What This Means in Terms of Leaving Work Behind

I still come across people who don’t appreciate what I intend the phrase ‘leaving work behind’ to mean.

It’s not about quitting your job and never working another day in your life. It’s not even necessarily about quitting your job (although that is in this site’s tagline!). It’s about living life in such a way that your work doesn’t feel like “work” in the negative sense that so many people perceive it. With this site I try to provide means for people to achieve that (through articles like this and resources like Paid to Blog, Paid to Blog Jobs and so on).

There is nothing wrong with hard work. In fact, working hard can be very good for one’s physical and mental health (just observe the pensioner-age Okinawan woman featured in Happy who seems positively gleeful about the physical demands of her daily agricultural toils). But we must get away from doing work with the sole aim of earning more.

Chances are that you don’t need more – you probably need less. A smaller house and a more economical car. No cable TV and fewer kitchen gadgets. Less reliance on your supermarket and a greater willingness to grow and cook your own food. Not only can these ‘sacrifices’ reduce your need for more money, they can also ultimately contribute to your wellbeing and happiness by encouraging more intrinsically rewarding actions.

You must get over the notion that you are what you have, and that you need what you have. What you need is within you. It cannot be purchased.

What Next?

If you are already well ingrained into a material way of living, or even just a fixed manner of living that prevents you from getting away from the immediate need to chase for more, adjusting your priorities and detaching yourself from financial burdens is easier said than done.

I am not suggesting that you have it easy. But to recognize that happiness comes from within – not from what you own or how much money you have – is the first step you must take in creating a new habitat for your healthier outlook on life.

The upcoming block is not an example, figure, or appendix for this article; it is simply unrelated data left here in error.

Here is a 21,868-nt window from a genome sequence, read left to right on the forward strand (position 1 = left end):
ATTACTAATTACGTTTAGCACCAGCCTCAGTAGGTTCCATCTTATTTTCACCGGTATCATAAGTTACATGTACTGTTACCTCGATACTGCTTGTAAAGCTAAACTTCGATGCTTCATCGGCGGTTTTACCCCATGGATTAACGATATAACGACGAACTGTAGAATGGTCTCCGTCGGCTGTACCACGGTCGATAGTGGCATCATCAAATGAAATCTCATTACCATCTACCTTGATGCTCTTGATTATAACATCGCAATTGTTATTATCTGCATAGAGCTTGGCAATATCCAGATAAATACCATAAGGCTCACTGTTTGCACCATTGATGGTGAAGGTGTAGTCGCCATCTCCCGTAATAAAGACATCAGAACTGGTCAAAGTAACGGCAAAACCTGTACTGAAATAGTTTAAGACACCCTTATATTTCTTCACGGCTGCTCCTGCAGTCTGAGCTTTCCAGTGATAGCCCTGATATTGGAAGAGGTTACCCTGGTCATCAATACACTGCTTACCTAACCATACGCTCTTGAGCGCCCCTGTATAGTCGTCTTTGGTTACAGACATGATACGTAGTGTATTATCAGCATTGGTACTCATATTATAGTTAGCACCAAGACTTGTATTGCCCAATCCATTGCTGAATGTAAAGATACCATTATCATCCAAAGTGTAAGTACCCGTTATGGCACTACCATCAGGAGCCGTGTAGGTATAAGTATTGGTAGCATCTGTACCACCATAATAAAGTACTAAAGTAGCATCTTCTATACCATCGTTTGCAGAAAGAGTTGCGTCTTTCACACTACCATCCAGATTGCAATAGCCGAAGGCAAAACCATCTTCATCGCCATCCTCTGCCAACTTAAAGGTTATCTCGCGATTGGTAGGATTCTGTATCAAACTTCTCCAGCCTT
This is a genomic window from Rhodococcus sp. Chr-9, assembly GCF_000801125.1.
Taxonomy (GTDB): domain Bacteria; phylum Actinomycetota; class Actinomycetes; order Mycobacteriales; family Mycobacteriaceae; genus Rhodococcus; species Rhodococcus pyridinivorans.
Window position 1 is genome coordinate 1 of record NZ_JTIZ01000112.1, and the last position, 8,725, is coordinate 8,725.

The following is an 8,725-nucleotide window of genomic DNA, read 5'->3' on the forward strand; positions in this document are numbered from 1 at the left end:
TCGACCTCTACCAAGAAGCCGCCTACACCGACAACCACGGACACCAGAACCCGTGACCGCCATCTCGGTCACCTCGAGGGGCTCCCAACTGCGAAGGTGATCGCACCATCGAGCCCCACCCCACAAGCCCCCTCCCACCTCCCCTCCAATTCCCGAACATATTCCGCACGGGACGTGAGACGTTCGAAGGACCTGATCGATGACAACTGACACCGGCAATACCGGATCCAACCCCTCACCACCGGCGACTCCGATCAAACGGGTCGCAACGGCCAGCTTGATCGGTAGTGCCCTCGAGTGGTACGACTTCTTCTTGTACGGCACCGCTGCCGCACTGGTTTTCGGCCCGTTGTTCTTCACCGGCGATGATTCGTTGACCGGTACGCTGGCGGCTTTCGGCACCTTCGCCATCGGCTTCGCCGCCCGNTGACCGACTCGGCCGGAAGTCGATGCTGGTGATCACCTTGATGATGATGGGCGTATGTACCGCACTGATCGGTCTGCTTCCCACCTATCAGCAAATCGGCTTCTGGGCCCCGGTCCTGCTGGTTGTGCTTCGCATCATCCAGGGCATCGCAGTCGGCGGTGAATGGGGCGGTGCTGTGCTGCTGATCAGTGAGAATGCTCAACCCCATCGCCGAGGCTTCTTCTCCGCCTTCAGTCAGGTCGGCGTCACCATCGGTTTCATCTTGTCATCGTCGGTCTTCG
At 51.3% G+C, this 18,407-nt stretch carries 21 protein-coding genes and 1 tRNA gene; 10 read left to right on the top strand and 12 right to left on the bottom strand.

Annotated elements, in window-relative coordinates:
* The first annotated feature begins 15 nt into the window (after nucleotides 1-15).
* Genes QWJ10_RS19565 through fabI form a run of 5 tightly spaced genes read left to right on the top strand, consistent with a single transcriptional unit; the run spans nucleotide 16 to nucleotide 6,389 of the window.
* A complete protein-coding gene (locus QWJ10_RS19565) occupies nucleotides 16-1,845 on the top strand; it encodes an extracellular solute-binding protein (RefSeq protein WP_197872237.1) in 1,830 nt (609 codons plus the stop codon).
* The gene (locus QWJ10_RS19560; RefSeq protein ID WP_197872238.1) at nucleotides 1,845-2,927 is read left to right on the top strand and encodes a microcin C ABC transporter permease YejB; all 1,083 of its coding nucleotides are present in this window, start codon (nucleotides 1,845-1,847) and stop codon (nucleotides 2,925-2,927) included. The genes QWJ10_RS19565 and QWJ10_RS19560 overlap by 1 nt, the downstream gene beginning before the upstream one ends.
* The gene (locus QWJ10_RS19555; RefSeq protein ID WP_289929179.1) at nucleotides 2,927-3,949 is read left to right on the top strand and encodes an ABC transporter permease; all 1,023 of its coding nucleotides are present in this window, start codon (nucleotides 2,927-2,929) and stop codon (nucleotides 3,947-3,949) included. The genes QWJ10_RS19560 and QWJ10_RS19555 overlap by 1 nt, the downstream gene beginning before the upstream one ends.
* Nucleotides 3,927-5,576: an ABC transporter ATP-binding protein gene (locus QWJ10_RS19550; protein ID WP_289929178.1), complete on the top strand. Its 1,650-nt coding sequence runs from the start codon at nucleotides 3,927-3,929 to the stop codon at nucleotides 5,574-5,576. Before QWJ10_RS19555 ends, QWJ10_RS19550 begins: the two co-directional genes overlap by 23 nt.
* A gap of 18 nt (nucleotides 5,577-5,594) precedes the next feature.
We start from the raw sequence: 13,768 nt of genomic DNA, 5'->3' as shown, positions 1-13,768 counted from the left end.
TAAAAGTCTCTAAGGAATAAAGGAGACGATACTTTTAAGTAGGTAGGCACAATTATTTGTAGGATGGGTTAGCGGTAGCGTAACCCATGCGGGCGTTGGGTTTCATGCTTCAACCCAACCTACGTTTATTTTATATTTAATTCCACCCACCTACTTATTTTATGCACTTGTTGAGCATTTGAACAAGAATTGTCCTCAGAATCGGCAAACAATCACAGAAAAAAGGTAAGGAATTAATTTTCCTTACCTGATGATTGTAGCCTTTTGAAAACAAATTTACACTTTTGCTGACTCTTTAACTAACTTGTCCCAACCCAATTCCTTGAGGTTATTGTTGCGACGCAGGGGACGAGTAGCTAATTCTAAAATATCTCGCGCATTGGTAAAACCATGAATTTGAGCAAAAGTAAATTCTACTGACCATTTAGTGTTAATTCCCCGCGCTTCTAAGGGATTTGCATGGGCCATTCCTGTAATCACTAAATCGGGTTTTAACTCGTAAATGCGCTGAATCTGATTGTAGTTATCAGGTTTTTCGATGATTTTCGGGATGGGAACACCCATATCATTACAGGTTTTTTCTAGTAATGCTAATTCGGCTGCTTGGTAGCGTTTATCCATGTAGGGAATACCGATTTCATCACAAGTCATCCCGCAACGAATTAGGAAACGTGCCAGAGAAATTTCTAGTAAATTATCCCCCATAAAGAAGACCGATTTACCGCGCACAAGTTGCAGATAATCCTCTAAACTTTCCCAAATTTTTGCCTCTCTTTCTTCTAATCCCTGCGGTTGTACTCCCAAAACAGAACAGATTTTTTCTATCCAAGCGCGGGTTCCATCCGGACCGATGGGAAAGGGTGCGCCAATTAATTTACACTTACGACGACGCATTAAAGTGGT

And it’s not just about acknowledgement: it’s about belief and action. One can acknowledge the relative unimportance of earnings above the breadline while contradictorily seeking more. The key is that you truly believe what you acknowledge, and take action based upon that belief.

You can start small by doing anything from making your own bread to canceling your cable subscription. More pivotal steps would be to downsize your car (or go without) and even your home. And perhaps most exciting of all, you could seriously consider making a change in your working situation, even (or perhaps especially) if it means taking an unconventional approach.

Each of us deserves a roof over our head, a warm place to sleep and food in our bellies. Those can reasonably be called our needs. Beyond that, we should all take a long hard look at what we have and whether we need it. Because happiness beyond subsistence is far more about what can be obtained without money than otherwise.

Photo Credit: Phil Dokas

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19 Responses to “On Happiness”

  1. Debashish
    November 25, 2014 at 2:17 pm

    Excellent post, Tom. It mirrors my thoughts exactly.

    Society promotes a sort of scarcity mindset, and sets everyone on a blind rush towards attaining more and more material wealth. The value of meaningful work and making an impact get lost in the way.

    However, I disagree with one point. We, as a society, are exactly where we need to be. It’s because of the things that have gone wrong that people are becoming aware of the futility of chasing after money (proven by the growing interest in minimalism). It’s only when societal situations reach a boiling point that the seeds for the next revolution are sown.

    Case in point – http://www.theatlantic.com/magazine/archive/2012/09/the-cheapest-generation/309060/

    • Tom Ewer
      November 26, 2014 at 11:29 am

      Hi Debashish,

      Point taken, but being at the cusp of “revolution” in of response to generations of excess doesn’t strike me as the perfect place to be 😉



  2. Julie Perrott
    November 26, 2014 at 3:33 am


    I’m a great believer that money is energy, no-more-no-less and I think we need to stop giving it such a place of importance in our lives, because where would it be without us? Obselete, is where.

    I agree we require money to live in today’s society, but it’s a human invention, and if we’re almost; giving it a life of it’s own, which is how most humans treat it, then ‘money’ should be grateful that we’re willing to spend it…..and I for one, am always happy to do that.